Concussion Management Focus of Statewide Conference
More than 100 coaches, athletic directors, teachers, administrators and others gathered in Pittsburgh and locations throughout the state Tuesday to learn more about the effects of concussions on students' health and academic success. Those in other areas were participating via video conferencing in the first-of-its-kind student athlete concussion management conference.
"They are learning so much more about concussions than what we knew 'back in the day,' and it's not so much that concussions are increasing, it's just that our awareness of concussions and the scientific data now and evidence shows it's a serious mild-traumatic brain injury," said Diana Malone, with Allegheny Intermediate Unit, which hosted the conference.
The event is a lead up to July 1, when the Pennsylvania Safety in Youth Sports Act takes effect. The law, which was passed late last year, aims to reduce the risk long-term damage for student athletes who suffer concussions or other brain-related trauma while playing sports.
"Many athletes have concussions throughout the course of the school year, and not only is this a negative thing for their personal health, but it can affect their return to school and how they actually perform in the classroom," said Dr. Mark Lovell, chairman and CEO of ImPACT, a provider of tests that measure brain function before and after a concussion.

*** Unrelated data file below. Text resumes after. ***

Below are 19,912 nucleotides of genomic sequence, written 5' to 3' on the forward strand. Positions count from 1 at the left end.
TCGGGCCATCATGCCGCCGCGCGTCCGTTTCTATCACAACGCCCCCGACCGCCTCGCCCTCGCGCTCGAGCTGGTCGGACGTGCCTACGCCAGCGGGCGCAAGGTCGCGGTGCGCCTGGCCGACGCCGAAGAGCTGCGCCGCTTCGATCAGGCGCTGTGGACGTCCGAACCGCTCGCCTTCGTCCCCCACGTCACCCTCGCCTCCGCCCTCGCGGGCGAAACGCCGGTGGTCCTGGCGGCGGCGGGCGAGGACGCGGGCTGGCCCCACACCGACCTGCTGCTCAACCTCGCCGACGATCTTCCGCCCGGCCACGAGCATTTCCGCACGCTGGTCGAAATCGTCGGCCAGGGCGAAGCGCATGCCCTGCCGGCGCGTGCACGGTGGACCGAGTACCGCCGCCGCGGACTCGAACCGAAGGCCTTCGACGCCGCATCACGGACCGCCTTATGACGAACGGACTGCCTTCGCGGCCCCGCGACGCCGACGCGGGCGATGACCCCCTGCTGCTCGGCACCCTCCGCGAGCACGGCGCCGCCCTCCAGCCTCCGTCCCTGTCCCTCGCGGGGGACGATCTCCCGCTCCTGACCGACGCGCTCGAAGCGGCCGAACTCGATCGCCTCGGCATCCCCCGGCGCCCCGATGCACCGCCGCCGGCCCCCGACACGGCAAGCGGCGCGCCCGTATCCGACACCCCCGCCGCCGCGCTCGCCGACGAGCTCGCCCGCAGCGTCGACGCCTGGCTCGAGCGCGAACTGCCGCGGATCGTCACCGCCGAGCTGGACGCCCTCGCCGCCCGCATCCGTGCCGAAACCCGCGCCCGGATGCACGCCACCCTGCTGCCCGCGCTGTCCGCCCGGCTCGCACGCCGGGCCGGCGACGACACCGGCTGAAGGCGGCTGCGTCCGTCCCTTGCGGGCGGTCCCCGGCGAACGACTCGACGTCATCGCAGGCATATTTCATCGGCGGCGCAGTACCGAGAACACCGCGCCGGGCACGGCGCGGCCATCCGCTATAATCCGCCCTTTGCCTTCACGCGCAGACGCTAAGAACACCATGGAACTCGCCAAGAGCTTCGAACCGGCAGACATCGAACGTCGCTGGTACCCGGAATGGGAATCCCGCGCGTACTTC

The law requires coaches and others to complete a concussion management certification course annually, and outlines removal from play guidelines as well as protocols for returning to play and returning to school after a concussion. Penalties for coaches who don't comply include a suspension from coaching for the remainder of the season of play up to permanent suspension from coaching.
The main purpose of the conference and the new law is to ensure that everyone involved in a student's concussion management team knows what's best for the student, though it's all really still a work in progress.
"90% of what we know about concussion we've learned in the last 10 years," said Lovell, "so we're really going at warp speed now in terms of the learning curve and hopefully two years from now we'll know even more than we do now."